A shuffle in Prime Minister Justin Trudeau’s cabinet has some in the aviation industry hoping that help is on the horizon for a sector that has been rocked by the COVID-19 pandemic.
Omar Alghabra, member of Parliament for Mississauga Centre, has been brought in as federal minister of transport. Marc Garneau, who previously handled the file, is replacing François-Philippe Champagne as minister of global affairs.
Alghabra’s promotion to cabinet was welcomed by airlines. Mike McNaney, president and CEO of the National Airlines Council of Canada, wrote in a statement issued Tuesday that the change comes “at a critical time” for an industry “in crisis.”
Airlines have not yet received industry-specific aid, McNaney wrote, adding that thousands have lost their jobs since the pandemic’s onset.
“While our challenges are many, we are committed to working with Minister Alghabra for the on-going safe restart of aviation, building on measures taken by countries around the world in particular the utilization of a robust COVID-19 testing strategy tied to quarantine and border measures,” McNaney said in the statement.
Dialogue with Garneau’s office was respectful, said Tim Perry, president of the Air Line Pilots Association’s Canadian branch. However, “it’s no secret that we’ve been frustrated with the lack of support our industry has received from the federal government, including the transport ministry,” he said.
Perry said his union hopes the incoming minister looks at how the industry can evolve through the pandemic, for example, by reassessing quarantine measures and testing regimes and looking at finalizing financial support.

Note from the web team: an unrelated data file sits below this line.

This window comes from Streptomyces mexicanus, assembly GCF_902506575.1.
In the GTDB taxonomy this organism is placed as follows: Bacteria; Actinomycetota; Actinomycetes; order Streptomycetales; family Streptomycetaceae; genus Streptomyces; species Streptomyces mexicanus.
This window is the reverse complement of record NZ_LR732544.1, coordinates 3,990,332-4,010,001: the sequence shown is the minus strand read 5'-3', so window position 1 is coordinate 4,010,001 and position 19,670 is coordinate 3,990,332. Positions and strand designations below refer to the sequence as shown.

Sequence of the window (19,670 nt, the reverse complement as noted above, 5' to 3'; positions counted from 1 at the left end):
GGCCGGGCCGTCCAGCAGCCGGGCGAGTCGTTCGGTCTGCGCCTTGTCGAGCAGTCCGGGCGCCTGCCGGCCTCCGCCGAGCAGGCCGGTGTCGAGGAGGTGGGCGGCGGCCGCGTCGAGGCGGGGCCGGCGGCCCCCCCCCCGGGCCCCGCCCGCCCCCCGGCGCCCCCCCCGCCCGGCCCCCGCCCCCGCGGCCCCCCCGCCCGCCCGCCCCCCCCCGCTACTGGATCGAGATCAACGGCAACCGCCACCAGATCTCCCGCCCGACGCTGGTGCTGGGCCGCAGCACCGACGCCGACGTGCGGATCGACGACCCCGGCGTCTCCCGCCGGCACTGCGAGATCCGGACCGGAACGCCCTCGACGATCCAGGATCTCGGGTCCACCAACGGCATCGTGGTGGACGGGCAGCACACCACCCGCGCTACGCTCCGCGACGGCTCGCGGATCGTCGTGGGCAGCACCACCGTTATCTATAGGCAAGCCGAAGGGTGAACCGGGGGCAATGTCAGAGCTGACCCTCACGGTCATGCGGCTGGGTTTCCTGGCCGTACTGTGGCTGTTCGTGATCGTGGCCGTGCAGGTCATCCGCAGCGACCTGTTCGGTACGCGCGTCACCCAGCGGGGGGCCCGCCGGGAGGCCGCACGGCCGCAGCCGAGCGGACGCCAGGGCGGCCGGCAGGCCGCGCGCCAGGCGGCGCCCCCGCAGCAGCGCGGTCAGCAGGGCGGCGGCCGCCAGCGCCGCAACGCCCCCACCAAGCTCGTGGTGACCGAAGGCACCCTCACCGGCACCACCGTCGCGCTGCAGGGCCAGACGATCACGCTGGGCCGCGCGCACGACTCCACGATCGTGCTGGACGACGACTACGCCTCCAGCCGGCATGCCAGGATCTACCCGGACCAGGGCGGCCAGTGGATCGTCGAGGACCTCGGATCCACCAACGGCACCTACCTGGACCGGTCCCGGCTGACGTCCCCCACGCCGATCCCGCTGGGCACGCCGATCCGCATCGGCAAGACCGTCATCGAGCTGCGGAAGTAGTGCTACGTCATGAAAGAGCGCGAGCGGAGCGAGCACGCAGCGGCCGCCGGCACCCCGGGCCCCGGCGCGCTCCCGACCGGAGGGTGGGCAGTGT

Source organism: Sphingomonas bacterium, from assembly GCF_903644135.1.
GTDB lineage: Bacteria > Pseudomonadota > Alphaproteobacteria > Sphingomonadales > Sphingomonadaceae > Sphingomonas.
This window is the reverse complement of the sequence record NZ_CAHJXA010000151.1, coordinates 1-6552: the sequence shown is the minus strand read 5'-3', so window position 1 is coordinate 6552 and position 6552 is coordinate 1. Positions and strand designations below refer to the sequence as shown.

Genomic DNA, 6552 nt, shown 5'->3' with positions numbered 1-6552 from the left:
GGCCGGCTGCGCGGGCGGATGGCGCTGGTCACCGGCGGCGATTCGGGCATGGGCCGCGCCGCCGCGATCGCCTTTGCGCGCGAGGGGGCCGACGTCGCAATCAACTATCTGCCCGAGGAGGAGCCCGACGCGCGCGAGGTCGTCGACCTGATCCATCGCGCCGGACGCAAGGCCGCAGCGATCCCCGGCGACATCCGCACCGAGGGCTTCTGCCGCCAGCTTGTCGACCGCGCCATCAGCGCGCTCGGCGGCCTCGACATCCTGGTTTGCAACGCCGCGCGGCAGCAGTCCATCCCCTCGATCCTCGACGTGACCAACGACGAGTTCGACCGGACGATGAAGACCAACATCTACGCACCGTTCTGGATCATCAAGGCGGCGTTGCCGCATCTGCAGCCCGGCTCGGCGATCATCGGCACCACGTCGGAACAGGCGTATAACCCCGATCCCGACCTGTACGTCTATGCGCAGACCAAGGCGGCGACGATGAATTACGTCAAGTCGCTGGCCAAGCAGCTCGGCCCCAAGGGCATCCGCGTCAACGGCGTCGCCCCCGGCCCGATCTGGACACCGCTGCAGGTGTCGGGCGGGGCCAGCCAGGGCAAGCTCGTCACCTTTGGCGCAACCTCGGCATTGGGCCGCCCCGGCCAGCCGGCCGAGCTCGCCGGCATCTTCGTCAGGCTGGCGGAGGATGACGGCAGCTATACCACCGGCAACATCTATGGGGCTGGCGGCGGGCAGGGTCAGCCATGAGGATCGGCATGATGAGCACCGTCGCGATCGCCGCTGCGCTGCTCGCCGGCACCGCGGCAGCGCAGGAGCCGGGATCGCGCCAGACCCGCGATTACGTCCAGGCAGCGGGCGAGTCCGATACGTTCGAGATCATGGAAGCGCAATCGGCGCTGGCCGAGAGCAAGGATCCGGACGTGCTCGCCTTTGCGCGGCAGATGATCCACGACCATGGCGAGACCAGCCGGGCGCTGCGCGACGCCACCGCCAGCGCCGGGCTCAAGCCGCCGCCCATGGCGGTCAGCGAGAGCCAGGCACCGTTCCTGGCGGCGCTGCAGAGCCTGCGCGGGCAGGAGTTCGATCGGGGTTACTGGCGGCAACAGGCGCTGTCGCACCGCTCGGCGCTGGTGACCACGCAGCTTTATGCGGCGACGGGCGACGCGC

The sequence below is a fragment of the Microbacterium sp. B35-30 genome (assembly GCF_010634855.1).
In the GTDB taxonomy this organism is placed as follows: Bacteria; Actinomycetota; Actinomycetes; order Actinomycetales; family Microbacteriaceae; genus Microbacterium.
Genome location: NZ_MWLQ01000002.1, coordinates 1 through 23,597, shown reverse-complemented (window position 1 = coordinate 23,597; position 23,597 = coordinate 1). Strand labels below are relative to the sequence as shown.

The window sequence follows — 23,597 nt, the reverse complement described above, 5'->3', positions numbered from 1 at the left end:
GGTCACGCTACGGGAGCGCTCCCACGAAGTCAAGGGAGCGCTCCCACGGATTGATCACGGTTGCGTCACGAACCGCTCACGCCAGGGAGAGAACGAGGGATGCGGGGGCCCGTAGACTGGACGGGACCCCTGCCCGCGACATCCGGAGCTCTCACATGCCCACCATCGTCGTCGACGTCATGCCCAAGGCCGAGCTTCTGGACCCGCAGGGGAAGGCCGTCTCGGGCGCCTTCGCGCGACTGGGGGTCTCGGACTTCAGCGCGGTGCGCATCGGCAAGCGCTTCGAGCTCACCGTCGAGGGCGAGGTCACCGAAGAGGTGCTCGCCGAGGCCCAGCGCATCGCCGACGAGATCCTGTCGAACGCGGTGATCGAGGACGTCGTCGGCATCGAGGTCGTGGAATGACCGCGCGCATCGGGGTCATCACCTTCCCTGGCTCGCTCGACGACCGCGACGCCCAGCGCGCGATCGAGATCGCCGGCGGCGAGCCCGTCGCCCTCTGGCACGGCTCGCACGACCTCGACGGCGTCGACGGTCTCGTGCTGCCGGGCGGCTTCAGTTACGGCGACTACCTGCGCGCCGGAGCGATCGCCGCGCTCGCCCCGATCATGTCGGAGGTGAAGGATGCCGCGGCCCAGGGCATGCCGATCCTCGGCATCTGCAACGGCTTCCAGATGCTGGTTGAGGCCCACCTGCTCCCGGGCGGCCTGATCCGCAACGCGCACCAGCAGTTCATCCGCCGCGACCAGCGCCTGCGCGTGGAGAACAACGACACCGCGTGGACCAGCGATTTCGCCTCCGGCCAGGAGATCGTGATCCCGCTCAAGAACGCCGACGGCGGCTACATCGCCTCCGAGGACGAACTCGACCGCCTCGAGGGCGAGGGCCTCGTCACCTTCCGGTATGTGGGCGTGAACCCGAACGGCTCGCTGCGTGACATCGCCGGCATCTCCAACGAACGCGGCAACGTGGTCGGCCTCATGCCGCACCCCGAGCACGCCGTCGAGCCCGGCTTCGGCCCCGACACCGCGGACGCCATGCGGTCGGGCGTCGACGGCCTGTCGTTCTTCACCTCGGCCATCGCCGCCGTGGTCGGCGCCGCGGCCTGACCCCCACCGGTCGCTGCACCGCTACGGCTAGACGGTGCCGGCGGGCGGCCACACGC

“We’re hopeful that this shuffle will signal to not only some fresh eyes on the file but perhaps an adjustment to the federal government’s position,” Perry said.
The federal government has so far held off on providing airlines with an aid package despite the industry’s calls for targeted help, and has also refused to reduce the mandatory 14-day quarantine for international travellers.
The industry has lost 20 per cent of the market share traditionally held by Canadian airlines, Perry said. “We’re looking for immediate understanding of that, and immediate understanding that this is a $ 35-billion industry that has 100,000 jobs attached to it … that’s a major contributor to Canada’s economy.”
Changes to policy won’t happen overnight, warned John Gradek, faculty lecturer at McGill’s aviation program. “I think it’s a holding pattern right now for the government when it comes to further discussion … on the sectoral funding the industry is looking for,” he said.
A senior government source who spoke to the Star said moving Garneau out of his position as minister of transport was not influenced by more than the decision by Navdeep Bains to leave cabinet and not seek re-election. “Obviously, that left a position to fill … which minister Garneau is extremely well suited (for),” the source said.
Airlines have responded to the challenging business environment by laying off staff and cutting routes. Last week, WestJet announced that 1,000 of its workers would be furloughed, temporarily laid off, put on unpaid leave or have their hours cut, blaming Ottawa’s response to the pandemic for the measures. As of Monday, Air Canada has also suspended and halted a number of routes in Atlantic Canada.
Alghabra, first elected in 2006, previously served in numerous roles in the federal government, including as Parliament secretary to the minister of international trade diversification from 2018 to 2019. Most recently, he served as parliamentary secretary to the prime minister (public service renewal) and parliamentary secretary to the deputy prime minister and minister of intergovernmental affairs.
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